In the early hours of a Sunday morning, a group of bird-watchers treks through the Patuxent Research Refuge's North Tract. The pickings have gotten slim.

The leafless trees provide few places for their feathered occupants to hide. But after about 90 minutes of sightings--American crows, cardinals, gulls galore--the birders are scanning the treetops with high-powered binoculars to no avail.

Suddenly, group leader Rob Burley stops and, with a raised hand, motions the group behind him to do the same. His eyes dart to one side as he strains to hear better.

He hates that it has come to this, but he purses his lips and uses his secret weapon.

"Pshhhh-pshhh pshhh-pshhh," he says.

"Pshhh-pshhhh pshhh-pshhhh," he continues. "Pshhh-pshhh pshh. . . . "

After he stands silent for a few moments, the sound awaited by Burley is finally heard: The call of the elusive red-breasted nuthatch.

"Do you hear it?" Burley asks. "It sounds like a little toy horn."

Some group members are heartened by the bird's song, but they still can't see it. The rest just shrug and continue marching along the rocky earth trail.

Bird-watching has never purported to be roller-coaster lively. Although the 12,750-acre federally owned wildlife reserve boasts about 250 species of birds, longtime watchers such as Burley know that doesn't translate into nonstop activity.

"That is usually the way it happens during the winter months," says Burley, a volunteer at the North Tract.

"Feast or famine."

Still, the experts say the point of bird-watching isn't the number of sightings. The fun is in enjoying the outdoors: getting a little exercise, taking in the woodsy air. Identifying various species of birds is just a bonus.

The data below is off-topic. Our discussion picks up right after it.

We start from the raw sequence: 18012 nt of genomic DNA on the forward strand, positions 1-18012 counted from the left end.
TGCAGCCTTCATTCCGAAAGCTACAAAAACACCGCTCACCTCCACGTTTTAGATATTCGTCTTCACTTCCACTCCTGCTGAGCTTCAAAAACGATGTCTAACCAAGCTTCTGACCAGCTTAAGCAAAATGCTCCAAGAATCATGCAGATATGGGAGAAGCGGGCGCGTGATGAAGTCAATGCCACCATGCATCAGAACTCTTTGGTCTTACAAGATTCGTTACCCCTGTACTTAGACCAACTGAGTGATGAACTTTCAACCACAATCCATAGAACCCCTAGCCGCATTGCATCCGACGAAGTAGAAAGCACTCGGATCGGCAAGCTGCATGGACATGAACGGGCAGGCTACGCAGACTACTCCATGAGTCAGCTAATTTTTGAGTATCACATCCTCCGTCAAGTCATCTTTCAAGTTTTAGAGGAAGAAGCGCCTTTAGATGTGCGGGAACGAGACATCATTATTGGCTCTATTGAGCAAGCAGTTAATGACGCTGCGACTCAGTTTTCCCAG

"It's being still and letting things happen," Burley says. "It's a lot of sitting and waiting."

Several times a month, the Patuxent Research Refuge sponsors "Bird Walk" and "Bird Tour" programs. On the bird walks, groups of less than a dozen people take guided hikes through the woods. On the bird tours, people file into a 15-seat van for a trip through the park's various habitats, including woodlands, wetlands and meadowlands, and periodically stop to identify birds.

The Patuxent Research Refuge was established in 1936 to support wildlife research and conservation on the land surrounding the Patuxent and Little Patuxent rivers in Prince George's and Anne Arundel counties.

"It's a nice chunk of land," says Steve Noyes, another North Tract volunteer. "When you're flying over it at night, it's a big black area in the middle of a suburban area. To have this amount of forested area that is uninterrupted is amazing."

Noyes recalls one occasion on which the refuge was rife with bird-watchers, more than he had ever seen in his 15 years of bird-watching. When several rare species, including Thayer's, Iceland and glaucous gulls, paid a visit to the park last year, word went out on several bird-watcher's hot lines in Maryland.

Within a few days, dozens of bird-watchers from across the state had flocked to catch a glimpse of them.

"It really created a big scene," Burley says. "The patio area was lined with birders. I have to say, that was one of the big standouts from last year."

On everyday bird hikes, though, bird-watchers should just expect to enjoy the simple pleasures of wildlife. If birds are particularly scarce, Burley says, it helps to use some of the vocalizations that he learned by being out in the field and by listening to recordings.

But "pishing," the technique he used to summon the red-breasted nuthatch, is a last resort. It's essentially the bird's equivalent of a siren, or nails clawing a chalkboard.

"You don't ever want to use that a lot because basically, it's a disturbance. A lot of times birds are curious because they want to see what's making that noise. So they'll poke their heads up so you can get a little peek at them."

Those who embark on bird-watching should take care to avoid startling the creatures, Burley says. "Just your presence is a disturbance," he says.

The next North Tract bird walks are at 9 a.m. Jan. 19 and at 7 a.m. Jan. 23. Free. You must be 16 or older and register in advance. Register from 1-4 p.m. Tuesday through Thursday. Call 301-497-5887.

CAPTION: Canada geese gather near the Patuxent River.

CAPTION: Experts say the point of bird-watching isn't the number of sightings, but enjoying the outdoors and getting some exercise and fresh air. Above, Canada geese glide.